Last week I, along with thousands of other NSW public school teachers, went on strike for 24 hours. Many sections of the media portrayed it as a dispute between teachers and the government, and questioned how long parents would continue to support teachers if the dispute becomes prolonged.

The thing is, this is not a dispute between teachers and the government. We are not asking for more pay, or for improved working conditions (though both would be nice). We took this action because we are trying to save our public education system. This is a dispute between anyone who values a well funded, quality public education system and the NSW government who seem to think that there are more important things to spend our taxes on.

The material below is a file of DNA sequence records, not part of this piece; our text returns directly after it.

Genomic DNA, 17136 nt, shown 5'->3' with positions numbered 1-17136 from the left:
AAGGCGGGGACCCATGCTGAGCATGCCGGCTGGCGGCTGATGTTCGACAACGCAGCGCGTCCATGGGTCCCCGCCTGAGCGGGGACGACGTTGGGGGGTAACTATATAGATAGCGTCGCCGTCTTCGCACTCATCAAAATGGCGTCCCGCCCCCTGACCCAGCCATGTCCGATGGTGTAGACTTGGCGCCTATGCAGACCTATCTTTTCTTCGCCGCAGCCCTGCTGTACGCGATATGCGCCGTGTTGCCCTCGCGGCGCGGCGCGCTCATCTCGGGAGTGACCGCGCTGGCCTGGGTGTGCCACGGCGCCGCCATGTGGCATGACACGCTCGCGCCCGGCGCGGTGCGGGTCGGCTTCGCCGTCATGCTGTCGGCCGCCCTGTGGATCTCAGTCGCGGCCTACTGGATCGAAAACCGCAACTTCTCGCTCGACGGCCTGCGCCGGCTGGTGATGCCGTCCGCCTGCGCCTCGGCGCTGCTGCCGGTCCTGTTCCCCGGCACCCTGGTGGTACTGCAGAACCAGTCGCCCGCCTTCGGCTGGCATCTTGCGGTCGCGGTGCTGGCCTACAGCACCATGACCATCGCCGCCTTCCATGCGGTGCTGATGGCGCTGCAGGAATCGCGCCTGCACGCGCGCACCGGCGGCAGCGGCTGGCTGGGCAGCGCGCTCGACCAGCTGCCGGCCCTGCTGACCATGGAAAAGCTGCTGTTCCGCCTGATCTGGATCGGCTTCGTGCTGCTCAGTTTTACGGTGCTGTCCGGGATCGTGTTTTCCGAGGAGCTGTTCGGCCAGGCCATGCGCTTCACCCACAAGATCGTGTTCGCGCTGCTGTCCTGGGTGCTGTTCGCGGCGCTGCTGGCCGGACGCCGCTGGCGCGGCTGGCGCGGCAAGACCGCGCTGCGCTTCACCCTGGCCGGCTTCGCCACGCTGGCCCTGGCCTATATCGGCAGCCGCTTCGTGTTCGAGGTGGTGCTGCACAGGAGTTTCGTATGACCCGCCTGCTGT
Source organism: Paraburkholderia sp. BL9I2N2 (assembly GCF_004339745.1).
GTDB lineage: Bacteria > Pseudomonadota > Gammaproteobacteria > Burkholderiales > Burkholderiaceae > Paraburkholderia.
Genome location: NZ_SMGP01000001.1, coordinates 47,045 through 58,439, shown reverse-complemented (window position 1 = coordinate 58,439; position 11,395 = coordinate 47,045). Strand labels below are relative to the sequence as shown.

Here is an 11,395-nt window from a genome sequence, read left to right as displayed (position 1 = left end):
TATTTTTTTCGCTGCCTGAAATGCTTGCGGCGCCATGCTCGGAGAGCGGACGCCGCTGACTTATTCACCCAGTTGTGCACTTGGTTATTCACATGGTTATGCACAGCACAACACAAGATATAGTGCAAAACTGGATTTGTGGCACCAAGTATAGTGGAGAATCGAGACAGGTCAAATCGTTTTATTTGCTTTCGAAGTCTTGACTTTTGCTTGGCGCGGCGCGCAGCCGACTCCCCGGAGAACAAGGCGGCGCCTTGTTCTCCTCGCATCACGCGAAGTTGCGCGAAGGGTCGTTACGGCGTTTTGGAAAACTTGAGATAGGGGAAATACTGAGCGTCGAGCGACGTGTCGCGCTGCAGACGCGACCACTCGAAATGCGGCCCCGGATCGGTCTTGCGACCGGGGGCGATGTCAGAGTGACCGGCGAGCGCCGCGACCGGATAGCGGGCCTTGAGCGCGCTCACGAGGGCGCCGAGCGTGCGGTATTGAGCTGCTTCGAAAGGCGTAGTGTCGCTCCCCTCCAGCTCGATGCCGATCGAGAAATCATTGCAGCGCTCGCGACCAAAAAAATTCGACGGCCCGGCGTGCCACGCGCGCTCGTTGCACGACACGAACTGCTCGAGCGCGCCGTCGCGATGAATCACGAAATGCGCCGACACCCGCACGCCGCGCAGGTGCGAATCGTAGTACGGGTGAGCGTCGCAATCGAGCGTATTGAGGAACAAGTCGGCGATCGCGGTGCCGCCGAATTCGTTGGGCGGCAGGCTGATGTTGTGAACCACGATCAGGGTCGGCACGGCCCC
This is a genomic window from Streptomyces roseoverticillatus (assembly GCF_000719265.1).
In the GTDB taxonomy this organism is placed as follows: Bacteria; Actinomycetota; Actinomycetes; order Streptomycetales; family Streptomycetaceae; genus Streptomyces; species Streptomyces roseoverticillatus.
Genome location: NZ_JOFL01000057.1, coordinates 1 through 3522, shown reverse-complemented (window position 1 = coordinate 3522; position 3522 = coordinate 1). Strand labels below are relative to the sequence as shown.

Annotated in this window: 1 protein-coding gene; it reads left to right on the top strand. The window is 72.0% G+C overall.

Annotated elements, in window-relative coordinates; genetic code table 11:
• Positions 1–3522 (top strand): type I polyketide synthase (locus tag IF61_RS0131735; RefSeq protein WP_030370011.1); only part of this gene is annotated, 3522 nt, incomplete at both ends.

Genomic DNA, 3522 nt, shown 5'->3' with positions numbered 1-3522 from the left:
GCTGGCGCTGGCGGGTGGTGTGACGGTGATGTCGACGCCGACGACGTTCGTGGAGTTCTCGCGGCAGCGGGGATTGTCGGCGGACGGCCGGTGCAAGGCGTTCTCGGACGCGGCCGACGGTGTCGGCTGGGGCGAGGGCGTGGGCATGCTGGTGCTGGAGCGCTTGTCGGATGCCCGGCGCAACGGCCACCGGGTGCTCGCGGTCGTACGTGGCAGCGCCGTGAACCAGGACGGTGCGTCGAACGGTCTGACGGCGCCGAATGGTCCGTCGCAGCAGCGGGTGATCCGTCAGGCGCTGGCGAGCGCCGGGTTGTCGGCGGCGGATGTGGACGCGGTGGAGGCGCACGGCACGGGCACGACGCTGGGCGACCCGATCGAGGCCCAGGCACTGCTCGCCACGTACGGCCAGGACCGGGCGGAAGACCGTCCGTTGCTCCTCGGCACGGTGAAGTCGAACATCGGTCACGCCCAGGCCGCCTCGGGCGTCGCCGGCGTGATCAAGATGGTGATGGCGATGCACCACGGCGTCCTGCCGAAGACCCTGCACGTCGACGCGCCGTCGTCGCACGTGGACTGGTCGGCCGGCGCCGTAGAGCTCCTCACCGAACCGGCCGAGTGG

A few months ago, the NSW State Government announced a radical restructure of our public education system called “Local Schools, Local Decisions”. The government claims that these so-called reforms will improve the quality of the education that is delivered in public schools across the state. As part of that reform, 200 positions were axed from our state office. Adrian Piccoli, the NSW education minister said in relation to the job cuts,

‘Taxpayers expect efficiency. Where we can reduce the bureaucracy and eliminate duplication we will, in order to maximize the resources going to schools.

Here is just one example of how Piccoli’s job cuts are eliminating duplication: